Fans of Chevrolet’s Camaro will only have one transmission choice and potentially less power than its US siblings when it is sold locally.
A HSV spokesperson confirmed to Wheels no manual transmission will be available when the company begins selling converted Camaros later this year, despite HSV management saying at the time of the Camaro announcement that a manual gearbox option would also be offered.
The sole gearbox will be an eight-speed automatic. Australian-spec Camaros may also cop a minor drop in power compared to what is available in North America once the LT1 engine is complied to ADR requirements.
HSV will convert Camaros in its Clayton factory, with just a sole spec grade – 2SS – expected to be offered. Rumours persist of the flagship ZL1 variant being offered locally in the future following a trademark application earlier this year.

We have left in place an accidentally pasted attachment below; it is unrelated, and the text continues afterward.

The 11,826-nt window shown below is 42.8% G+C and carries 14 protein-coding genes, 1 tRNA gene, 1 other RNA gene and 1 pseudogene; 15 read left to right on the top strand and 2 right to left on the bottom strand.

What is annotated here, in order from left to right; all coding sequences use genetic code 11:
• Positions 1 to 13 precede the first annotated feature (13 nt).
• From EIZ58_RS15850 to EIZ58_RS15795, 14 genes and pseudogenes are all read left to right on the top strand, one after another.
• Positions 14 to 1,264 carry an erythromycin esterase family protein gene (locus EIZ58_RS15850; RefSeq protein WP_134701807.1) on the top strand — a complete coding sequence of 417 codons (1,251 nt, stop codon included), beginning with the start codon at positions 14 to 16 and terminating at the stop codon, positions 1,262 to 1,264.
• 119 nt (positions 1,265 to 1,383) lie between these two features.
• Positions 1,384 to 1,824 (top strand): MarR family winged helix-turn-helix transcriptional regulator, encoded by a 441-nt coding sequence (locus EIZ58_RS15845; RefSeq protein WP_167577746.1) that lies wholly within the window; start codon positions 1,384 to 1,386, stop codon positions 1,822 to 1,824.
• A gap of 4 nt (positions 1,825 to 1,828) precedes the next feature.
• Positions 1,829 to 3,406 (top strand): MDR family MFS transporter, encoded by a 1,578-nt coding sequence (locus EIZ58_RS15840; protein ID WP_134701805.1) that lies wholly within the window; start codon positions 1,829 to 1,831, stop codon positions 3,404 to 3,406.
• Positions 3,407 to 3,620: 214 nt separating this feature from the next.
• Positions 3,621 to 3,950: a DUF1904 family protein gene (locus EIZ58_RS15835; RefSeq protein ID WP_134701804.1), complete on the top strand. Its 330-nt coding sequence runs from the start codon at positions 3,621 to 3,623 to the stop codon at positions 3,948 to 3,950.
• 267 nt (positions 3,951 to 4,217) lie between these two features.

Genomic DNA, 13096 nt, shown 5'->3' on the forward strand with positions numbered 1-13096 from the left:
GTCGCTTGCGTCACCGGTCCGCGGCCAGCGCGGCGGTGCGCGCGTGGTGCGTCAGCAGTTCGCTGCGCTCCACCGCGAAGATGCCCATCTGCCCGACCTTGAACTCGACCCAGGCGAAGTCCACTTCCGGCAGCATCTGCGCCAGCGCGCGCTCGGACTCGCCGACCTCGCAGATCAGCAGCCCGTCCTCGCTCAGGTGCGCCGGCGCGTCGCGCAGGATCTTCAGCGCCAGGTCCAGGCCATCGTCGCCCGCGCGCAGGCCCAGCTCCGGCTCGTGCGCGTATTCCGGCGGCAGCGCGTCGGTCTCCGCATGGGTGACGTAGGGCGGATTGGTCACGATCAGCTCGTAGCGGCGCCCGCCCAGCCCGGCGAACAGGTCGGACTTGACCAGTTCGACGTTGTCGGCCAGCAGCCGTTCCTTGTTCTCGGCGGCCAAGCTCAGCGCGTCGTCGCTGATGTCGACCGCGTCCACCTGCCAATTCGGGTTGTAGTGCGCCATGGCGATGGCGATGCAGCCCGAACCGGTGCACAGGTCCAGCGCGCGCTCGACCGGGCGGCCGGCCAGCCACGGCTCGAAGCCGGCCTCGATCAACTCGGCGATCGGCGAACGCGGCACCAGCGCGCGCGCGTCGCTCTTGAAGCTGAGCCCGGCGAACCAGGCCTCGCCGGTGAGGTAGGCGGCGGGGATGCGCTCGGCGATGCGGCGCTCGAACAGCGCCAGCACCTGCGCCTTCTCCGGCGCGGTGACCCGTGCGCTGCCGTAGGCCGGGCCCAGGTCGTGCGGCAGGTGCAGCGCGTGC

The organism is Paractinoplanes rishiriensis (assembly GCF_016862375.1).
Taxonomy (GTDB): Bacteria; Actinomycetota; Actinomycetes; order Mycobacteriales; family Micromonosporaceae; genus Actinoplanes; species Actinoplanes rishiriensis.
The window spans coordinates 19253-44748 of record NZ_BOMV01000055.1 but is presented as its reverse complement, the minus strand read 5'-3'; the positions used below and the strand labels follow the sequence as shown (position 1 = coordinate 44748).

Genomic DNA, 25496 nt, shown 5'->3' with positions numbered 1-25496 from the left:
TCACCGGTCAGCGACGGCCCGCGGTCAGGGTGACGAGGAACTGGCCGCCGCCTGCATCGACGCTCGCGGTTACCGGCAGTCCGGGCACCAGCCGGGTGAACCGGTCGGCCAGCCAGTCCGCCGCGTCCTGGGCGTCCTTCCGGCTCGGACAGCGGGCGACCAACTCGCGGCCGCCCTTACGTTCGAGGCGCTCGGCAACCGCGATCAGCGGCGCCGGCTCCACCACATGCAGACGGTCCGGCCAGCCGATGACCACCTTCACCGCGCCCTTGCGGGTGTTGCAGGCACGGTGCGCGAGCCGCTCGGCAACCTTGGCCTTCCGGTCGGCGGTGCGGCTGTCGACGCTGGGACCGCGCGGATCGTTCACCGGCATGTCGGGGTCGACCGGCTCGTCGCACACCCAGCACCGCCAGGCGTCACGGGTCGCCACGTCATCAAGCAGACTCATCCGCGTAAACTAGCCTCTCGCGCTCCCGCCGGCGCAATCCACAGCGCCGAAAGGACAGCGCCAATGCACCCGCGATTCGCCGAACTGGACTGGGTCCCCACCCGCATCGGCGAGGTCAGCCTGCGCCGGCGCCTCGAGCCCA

Powered by a 6.2-litre LT1 V8, the Australian-spec Camaros will produce "over" 330kW and 600Nm according to HSV’s website. The final outputs are yet to be confirmed, with "official certification pending". Camaros sold in the US produce 340kW and 615Nm.
The Camaro will roll on 20-inch, five-spoke machined-face alloys, wrapped in 245/40ZR20 Goodyear Eagle rubber at the front and 275/35ZR20s out back. Stopping duties will be taken care of by four-piston Brembo brakes front and rear, with fixed calipers.
A bi-modal exhaust system will be finished with dual-outlet tips, while the rear of the Camaro will also feature a stanchion spoiler.
Inside the cabin the 2SS will feature power-adjustable heated and ventilated leather-trimmed bucket seats, a leather-wrapped, flat-bottom steering wheel, nine-speaker Bose premium audio system, and dual-zone climate control.SV spokesperson declined to shed further light to the Camaro’s local pricing, however Wheels understands it’s likely to carry a $30,000 premium over the rival Ford Mustang V8, putting it in the region of $90,000.